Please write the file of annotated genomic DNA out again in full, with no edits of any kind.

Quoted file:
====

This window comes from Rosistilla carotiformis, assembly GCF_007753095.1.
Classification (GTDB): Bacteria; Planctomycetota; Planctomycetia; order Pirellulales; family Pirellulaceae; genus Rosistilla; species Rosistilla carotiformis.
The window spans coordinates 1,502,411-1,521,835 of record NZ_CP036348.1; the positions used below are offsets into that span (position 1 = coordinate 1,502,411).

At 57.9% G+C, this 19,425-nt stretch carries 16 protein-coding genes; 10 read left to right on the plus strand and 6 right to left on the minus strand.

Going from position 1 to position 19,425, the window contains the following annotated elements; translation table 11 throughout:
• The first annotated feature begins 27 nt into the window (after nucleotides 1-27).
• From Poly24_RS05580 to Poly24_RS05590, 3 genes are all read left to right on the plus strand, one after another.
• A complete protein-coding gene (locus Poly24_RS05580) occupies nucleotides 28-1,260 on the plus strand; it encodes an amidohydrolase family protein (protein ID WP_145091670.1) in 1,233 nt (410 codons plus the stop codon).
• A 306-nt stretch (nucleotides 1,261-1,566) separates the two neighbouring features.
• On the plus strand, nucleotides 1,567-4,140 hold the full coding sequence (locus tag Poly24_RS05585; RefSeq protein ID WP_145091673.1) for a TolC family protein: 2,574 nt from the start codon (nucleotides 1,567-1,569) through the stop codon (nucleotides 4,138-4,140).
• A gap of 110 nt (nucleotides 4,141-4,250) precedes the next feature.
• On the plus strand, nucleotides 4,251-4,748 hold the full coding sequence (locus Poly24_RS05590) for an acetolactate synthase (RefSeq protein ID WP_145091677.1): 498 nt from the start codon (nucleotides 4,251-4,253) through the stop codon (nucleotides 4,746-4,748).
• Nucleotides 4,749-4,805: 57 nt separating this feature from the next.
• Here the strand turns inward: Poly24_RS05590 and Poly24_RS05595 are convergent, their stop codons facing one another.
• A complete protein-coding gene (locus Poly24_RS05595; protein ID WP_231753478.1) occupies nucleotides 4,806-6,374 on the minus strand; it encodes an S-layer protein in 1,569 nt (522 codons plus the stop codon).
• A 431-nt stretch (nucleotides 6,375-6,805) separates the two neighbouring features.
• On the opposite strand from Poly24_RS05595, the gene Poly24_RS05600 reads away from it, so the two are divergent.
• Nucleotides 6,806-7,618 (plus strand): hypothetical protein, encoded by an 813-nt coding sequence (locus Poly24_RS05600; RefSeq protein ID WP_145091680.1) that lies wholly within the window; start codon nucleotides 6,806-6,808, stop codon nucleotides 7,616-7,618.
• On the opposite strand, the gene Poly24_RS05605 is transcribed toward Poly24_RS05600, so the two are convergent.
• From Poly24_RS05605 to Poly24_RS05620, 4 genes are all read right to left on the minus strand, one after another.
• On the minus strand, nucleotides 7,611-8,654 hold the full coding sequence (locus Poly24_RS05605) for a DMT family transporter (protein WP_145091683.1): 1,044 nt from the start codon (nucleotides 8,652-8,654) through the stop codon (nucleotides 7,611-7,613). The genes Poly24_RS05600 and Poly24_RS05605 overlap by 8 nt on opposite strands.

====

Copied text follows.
This window comes from Rosistilla carotiformis, assembly GCF_007753095.1.
Classification (GTDB): Bacteria; Planctomycetota; Planctomycetia; order Pirellulales; family Pirellulaceae; genus Rosistilla; species Rosistilla carotiformis.
The window spans coordinates 1,502,411-1,521,835 of record NZ_CP036348.1; the positions used below are offsets into that span (position 1 = coordinate 1,502,411).

At 57.9% G+C, this 19,425-nt stretch carries 16 protein-coding genes; 10 read left to right on the plus strand and 6 right to left on the minus strand.

Going from position 1 to position 19,425, the window contains the following annotated elements; translation table 11 throughout:
• The first annotated feature begins 27 nt into the window (after nucleotides 1-27).
• From Poly24_RS05580 to Poly24_RS05590, 3 genes are all read left to right on the plus strand, one after another.
• A complete protein-coding gene (locus Poly24_RS05580) occupies nucleotides 28-1,260 on the plus strand; it encodes an amidohydrolase family protein (protein ID WP_145091670.1) in 1,233 nt (410 codons plus the stop codon).
• A 306-nt stretch (nucleotides 1,261-1,566) separates the two neighbouring features.
• On the plus strand, nucleotides 1,567-4,140 hold the full coding sequence (locus tag Poly24_RS05585; RefSeq protein ID WP_145091673.1) for a TolC family protein: 2,574 nt from the start codon (nucleotides 1,567-1,569) through the stop codon (nucleotides 4,138-4,140).
• A gap of 110 nt (nucleotides 4,141-4,250) precedes the next feature.
• On the plus strand, nucleotides 4,251-4,748 hold the full coding sequence (locus Poly24_RS05590) for an acetolactate synthase (RefSeq protein ID WP_145091677.1): 498 nt from the start codon (nucleotides 4,251-4,253) through the stop codon (nucleotides 4,746-4,748).
• Nucleotides 4,749-4,805: 57 nt separating this feature from the next.
• Here the strand turns inward: Poly24_RS05590 and Poly24_RS05595 are convergent, their stop codons facing one another.
• A complete protein-coding gene (locus Poly24_RS05595; protein ID WP_231753478.1) occupies nucleotides 4,806-6,374 on the minus strand; it encodes an S-layer protein in 1,569 nt (522 codons plus the stop codon).
• A 431-nt stretch (nucleotides 6,375-6,805) separates the two neighbouring features.
• On the opposite strand from Poly24_RS05595, the gene Poly24_RS05600 reads away from it, so the two are divergent.
• Nucleotides 6,806-7,618 (plus strand): hypothetical protein, encoded by an 813-nt coding sequence (locus Poly24_RS05600; RefSeq protein ID WP_145091680.1) that lies wholly within the window; start codon nucleotides 6,806-6,808, stop codon nucleotides 7,616-7,618.
• On the opposite strand, the gene Poly24_RS05605 is transcribed toward Poly24_RS05600, so the two are convergent.
• From Poly24_RS05605 to Poly24_RS05620, 4 genes are all read right to left on the minus strand, one after another.
• On the minus strand, nucleotides 7,611-8,654 hold the full coding sequence (locus Poly24_RS05605) for a DMT family transporter (protein WP_145091683.1): 1,044 nt from the start codon (nucleotides 8,652-8,654) through the stop codon (nucleotides 7,611-7,613). The genes Poly24_RS05600 and Poly24_RS05605 overlap by 8 nt on opposite strands.